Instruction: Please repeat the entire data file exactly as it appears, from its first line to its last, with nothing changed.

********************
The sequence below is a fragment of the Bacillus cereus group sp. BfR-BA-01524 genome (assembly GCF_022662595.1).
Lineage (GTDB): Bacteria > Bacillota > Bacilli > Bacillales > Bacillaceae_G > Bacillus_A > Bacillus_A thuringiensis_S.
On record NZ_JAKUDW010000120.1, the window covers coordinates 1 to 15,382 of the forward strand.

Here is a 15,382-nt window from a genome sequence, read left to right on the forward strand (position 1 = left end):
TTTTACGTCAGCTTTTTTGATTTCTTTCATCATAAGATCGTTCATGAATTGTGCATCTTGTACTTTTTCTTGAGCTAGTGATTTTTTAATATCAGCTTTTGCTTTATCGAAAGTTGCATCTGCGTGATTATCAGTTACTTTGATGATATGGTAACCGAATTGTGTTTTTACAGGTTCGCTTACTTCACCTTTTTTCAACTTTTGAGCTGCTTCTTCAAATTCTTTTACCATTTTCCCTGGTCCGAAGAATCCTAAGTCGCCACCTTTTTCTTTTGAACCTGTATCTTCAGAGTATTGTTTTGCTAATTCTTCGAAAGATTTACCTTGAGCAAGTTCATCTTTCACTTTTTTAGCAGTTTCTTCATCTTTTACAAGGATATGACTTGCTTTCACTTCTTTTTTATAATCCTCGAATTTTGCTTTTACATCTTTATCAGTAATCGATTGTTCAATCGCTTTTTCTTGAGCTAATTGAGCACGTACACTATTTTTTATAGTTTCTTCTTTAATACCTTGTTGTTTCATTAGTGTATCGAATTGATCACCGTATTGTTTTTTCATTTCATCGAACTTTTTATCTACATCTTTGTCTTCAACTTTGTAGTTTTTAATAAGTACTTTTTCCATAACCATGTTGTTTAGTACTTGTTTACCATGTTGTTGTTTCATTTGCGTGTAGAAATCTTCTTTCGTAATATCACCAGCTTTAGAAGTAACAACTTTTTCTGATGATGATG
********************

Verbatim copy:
The sequence below is a fragment of the Bacillus cereus group sp. BfR-BA-01524 genome (assembly GCF_022662595.1).
Lineage (GTDB): Bacteria > Bacillota > Bacilli > Bacillales > Bacillaceae_G > Bacillus_A > Bacillus_A thuringiensis_S.
On record NZ_JAKUDW010000120.1, the window covers coordinates 1 to 15,382 of the forward strand.

Here is a 15,382-nt window from a genome sequence, read left to right on the forward strand (position 1 = left end):
TTTTACGTCAGCTTTTTTGATTTCTTTCATCATAAGATCGTTCATGAATTGTGCATCTTGTACTTTTTCTTGAGCTAGTGATTTTTTAATATCAGCTTTTGCTTTATCGAAAGTTGCATCTGCGTGATTATCAGTTACTTTGATGATATGGTAACCGAATTGTGTTTTTACAGGTTCGCTTACTTCACCTTTTTTCAACTTTTGAGCTGCTTCTTCAAATTCTTTTACCATTTTCCCTGGTCCGAAGAATCCTAAGTCGCCACCTTTTTCTTTTGAACCTGTATCTTCAGAGTATTGTTTTGCTAATTCTTCGAAAGATTTACCTTGAGCAAGTTCATCTTTCACTTTTTTAGCAGTTTCTTCATCTTTTACAAGGATATGACTTGCTTTCACTTCTTTTTTATAATCCTCGAATTTTGCTTTTACATCTTTATCAGTAATCGATTGTTCAATCGCTTTTTCTTGAGCTAATTGAGCACGTACACTATTTTTTATAGTTTCTTCTTTAATACCTTGTTGTTTCATTAGTGTATCGAATTGATCACCGTATTGTTTTTTCATTTCATCGAACTTTTTATCTACATCTTTGTCTTCAACTTTGTAGTTTTTAATAAGTACTTTTTCCATAACCATGTTGTTTAGTACTTGTTTACCATGTTGTTGTTTCATTTGCGTGTAGAAATCTTCTTTCGTAATATCACCAGCTTTAGAAGTAACAACTTTTTCTGATGATGATG